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Bakke, Fisher, Sessions, and the Future of Affirmative Action

To fully understand the actions of the Trump administration vis-a-vis affirmative action in college admissions, two legal cases need to be considered. In 1978, the U.S. Supreme Court ruled in the University of California v. Bakke that while affirmative action was legal as a way to address racial segregation in higher education, a quota that set aside a specific number of seats in a public university’s medical school for minority students was “impermissible.” The results of the court case were somewhat confusing because affirmative action in a changed form was affirmed by the court while Allan Bakke was admitted to the U.C. medical school.

The Supreme Court has taken many affirmative action cases since the Bakke decision and most recently and surprisingly voted 4 to 3 to “uphold a race-conscious program at the University of Texas at Austin (Fisher v. University of Texas) that had been challenged by a white student who had been denied admission” (“Trump administration is taking aim at affirmative action in college admissions. Why it won’t fix what’s broken,” Washington Post, August 2, 2017). Much of the court’s attention over the years has been in answer to ballot initiatives in both California and Texas that have attempted to roll back affirmative action programs.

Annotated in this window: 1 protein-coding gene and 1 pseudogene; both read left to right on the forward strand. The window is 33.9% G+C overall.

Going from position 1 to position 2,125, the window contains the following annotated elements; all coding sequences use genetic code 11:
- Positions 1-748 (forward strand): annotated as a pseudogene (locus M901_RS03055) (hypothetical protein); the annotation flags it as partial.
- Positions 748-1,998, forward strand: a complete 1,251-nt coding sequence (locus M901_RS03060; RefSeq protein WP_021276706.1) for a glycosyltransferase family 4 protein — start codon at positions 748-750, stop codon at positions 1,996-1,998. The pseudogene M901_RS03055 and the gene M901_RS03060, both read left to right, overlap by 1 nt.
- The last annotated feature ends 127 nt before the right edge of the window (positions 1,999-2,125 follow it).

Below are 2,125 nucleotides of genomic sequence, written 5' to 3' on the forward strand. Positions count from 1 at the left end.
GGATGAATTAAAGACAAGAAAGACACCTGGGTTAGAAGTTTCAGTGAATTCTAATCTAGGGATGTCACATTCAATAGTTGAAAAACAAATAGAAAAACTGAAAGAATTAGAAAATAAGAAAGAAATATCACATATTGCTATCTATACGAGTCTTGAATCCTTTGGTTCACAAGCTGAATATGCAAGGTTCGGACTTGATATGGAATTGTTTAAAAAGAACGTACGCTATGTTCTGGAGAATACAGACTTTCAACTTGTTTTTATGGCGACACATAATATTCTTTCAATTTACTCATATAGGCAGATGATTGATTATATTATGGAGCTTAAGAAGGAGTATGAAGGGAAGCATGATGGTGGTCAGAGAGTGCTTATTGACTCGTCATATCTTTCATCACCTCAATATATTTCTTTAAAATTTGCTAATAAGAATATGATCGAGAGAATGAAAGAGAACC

Given the Trump administration’s hostility to affirmative action and their overt attempts to discriminate openly against minority groups in many areas of public policy including education and voting, I recently interviewed the former head of admissions at a liberal arts college about the role of affirmative action in admissions decisions over the course of his career.